Lessons we can all learn from RBC

Reports have emerged recently that 45 RBC employees are losing their jobs next month after RBC contracted a number of technological services to iGate, a California-based firm which specializes in sending jobs overseas.

In essence, RBC has brought a number of foreign workers into Canada to fulfil the functions of their soon-to-be terminated employees. This news has generated a tremendous uproar from throughout Canada, as the move seems likely to contravene federal rules governing the use of temporary foreign workers.

The Federal Government runs the Temporary Foreign Worker Program (TFWP), Before employers can take advantage of this program, they must submit an application to Human Resources and Skills Development Canada (HRSDC)/Service Canada. If the application is approved, and HRSDC is satisfied that Canadian citizens and/or permanent residents are not available to do the job, they will issue a positive “Labour Market Opinion” (LMO).


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The purpose of the TFWP program is to allow companies that have a gap in their labour force that cannot be filled by hiring local workers to seek staff from overseas.

There are those that are of the opinion that, because RBC employees are indeed losing their job because of these temporary workers, the LMO was granted either based on false pretences or because Service Canada did not follow proper procedure.

RBC maintains that they have not broken any rules. It argues that the workers were brought in on valid LMO visas. The bank says that the temporary workers are here because the jobs are being outsourced and will move back to India once they are trained.

However, these arguments have not calmed the negative reaction RBC is experiencing. Indeed, the federal government has now launched an official probe into the use of the TFWP program.

The use of Temporary Foreign Workers presents an attractive option for companies looking to reduce their labour costs, especially if they can be used to replace existing workers. Ottawa’s new policy last April to allow employers to pay foreign temporary workers 15 per cent less than the prevailing wage offers an incentive for employers to replace Canadian workers with migrants.

However, companies should be wary of abusing the TFWP. As reported by the Toronto Star, in January, HD Mining International Ltd. of Vancouver said it would send its 16 Chinese temporary workers home after two local unions filed suits in court over the work permits the company received to bring in more than 200 workers to Canada.

Businesses should be sure to consider the implications of taking advantage of the TFWP. If it is used to fill a genuine labour gap that cannot be filled by Canadian citizens or permanent residents, then the TFWP can provide an attractive, low-cost solution for businesses.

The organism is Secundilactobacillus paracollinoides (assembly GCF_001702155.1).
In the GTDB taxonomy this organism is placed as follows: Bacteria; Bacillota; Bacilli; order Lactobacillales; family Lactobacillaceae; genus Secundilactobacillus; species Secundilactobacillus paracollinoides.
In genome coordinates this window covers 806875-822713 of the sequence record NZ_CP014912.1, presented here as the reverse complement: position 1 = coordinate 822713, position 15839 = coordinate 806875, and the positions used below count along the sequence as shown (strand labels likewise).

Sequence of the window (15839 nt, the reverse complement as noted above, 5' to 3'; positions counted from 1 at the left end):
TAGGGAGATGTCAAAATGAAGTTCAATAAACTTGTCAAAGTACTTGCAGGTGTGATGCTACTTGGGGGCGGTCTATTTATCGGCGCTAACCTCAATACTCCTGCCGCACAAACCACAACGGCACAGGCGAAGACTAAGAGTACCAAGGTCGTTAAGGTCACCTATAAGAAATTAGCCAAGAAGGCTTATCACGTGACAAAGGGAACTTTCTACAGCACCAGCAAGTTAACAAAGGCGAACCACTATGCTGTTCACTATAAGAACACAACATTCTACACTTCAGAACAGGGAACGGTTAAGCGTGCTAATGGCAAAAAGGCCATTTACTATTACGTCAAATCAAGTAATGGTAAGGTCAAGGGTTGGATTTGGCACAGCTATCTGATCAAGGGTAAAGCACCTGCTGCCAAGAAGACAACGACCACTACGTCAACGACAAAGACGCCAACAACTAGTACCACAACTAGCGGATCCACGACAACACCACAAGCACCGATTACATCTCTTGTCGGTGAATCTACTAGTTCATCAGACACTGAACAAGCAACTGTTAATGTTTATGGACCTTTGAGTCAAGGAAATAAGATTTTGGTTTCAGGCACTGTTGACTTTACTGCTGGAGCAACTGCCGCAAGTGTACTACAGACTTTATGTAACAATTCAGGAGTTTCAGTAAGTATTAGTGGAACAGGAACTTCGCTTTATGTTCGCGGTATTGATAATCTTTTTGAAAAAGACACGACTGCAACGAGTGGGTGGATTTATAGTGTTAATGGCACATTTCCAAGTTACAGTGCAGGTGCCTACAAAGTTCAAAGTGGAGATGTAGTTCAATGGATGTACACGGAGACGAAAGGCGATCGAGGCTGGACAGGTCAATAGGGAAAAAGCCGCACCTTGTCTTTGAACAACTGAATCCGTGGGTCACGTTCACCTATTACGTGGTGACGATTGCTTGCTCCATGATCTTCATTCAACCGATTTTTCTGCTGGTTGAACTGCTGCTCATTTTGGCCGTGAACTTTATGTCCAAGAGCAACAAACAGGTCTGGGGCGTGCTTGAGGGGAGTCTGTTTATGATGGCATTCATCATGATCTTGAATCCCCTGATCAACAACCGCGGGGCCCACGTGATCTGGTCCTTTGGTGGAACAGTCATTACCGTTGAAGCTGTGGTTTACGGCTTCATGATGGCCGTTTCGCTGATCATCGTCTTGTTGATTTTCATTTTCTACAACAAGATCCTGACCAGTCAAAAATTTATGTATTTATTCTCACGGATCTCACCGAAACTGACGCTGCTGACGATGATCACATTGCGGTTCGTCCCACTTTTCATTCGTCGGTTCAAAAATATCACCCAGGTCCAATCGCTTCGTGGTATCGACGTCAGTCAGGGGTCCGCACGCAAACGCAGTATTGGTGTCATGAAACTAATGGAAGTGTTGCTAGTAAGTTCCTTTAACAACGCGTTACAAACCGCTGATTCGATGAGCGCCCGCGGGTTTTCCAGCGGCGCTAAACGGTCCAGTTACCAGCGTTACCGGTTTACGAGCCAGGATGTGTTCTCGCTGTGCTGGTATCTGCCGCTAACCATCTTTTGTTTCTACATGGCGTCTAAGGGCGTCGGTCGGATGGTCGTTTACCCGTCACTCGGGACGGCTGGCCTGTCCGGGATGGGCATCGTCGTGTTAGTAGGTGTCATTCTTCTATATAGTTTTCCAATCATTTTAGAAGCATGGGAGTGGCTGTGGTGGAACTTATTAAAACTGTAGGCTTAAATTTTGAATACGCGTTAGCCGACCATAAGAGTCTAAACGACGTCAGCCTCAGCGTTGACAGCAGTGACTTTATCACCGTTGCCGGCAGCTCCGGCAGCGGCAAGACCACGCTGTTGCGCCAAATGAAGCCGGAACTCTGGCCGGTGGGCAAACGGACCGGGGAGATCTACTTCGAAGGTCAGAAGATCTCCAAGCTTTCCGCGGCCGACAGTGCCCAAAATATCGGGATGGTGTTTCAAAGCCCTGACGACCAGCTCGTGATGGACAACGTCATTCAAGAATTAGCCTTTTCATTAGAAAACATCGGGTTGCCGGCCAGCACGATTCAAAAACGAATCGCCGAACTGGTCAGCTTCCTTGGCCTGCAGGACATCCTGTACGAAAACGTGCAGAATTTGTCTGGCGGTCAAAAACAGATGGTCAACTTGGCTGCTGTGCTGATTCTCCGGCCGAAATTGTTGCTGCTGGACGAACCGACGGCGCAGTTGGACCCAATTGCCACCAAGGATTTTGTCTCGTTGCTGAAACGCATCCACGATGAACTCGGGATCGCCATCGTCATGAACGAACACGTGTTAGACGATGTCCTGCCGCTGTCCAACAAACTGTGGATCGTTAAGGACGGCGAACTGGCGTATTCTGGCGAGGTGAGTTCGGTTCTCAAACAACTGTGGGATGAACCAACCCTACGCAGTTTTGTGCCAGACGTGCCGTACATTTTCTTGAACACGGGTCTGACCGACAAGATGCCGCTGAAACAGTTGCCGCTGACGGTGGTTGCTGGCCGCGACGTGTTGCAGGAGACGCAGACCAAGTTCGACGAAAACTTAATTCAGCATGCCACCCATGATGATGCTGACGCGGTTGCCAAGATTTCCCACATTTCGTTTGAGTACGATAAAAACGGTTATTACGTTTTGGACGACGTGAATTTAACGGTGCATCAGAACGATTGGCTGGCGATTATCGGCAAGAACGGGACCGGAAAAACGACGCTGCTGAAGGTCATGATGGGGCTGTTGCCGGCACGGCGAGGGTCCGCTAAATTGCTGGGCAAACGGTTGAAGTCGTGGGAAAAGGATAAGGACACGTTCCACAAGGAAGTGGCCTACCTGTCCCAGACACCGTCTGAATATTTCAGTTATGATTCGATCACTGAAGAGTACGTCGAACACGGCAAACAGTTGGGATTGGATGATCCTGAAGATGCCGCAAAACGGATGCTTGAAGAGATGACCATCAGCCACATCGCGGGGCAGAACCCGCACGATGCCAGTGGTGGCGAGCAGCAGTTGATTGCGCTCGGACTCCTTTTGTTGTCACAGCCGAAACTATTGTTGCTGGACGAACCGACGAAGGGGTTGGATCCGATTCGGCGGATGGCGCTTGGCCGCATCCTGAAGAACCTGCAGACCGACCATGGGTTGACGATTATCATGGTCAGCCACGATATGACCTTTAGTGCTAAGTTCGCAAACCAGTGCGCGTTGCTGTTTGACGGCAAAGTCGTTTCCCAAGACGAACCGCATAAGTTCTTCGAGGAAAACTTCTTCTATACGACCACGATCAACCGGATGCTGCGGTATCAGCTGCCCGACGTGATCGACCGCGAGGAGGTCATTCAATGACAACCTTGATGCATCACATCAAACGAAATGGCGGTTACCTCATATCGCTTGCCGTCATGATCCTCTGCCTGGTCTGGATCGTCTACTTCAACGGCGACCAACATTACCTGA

However, if companies intend to use the TFWP to decrease the costs associated with their existing labour force, they should be wary of receiving backlash similar to that which RBC has experienced in this situation and, perhaps more importantly, of being investigated by HRSDC for misusing the program.

Written by Monica Goyal and Jon Mackenzie

Jonathan MacKenzie is a licensing candidate with the LSUC currently articling with Monica Goyal LLP. Prior to pursuing his interests in law, Jonathan obtained an undergraduate degree from McGill University majoring in History and minoring in International Relations. Jonathan went to law school in the United Kingdom at the University of Leicester and was an active member of the faculty, having success in the debating, mooting, and client interviewing competitions. Prior to beginning his articling term with Monica Goyal LLP, Jonathan spent six months volunteering with Pro Bono Law Ontario, a division of Law Help Ontario, helping to provide pro-bono advice to low income individuals. 

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Monica Goyal
Monica Goyalhttp://www.aluvionlaw.com
Monica Goyal, Entrepreneur, Lawyer and Innovator is the founder of Aluvion, a legal solutions company offering technology, paralegal and lawyer-driven solutions with a special focus on the quality, cost, and accessibility of legal services for both businesses and individuals. Monica began her career working as an engineer in R&D for companies like Toshiba, Nortel and Nokia while earning her Masters of Engineering at Stanford. Monica's history conditioned her to solve problems in a efficient and tech-savvy manner, an approach she brings with her to legal solutions. Monica currently sits on the Canadian Bar Association's Futures Initiative, and will be teaching a course on Legal Technology at York University’s Osgoode Hall. She was recently named one of 10 Women to Watch in Tech in the Journal of the American Bar Association.

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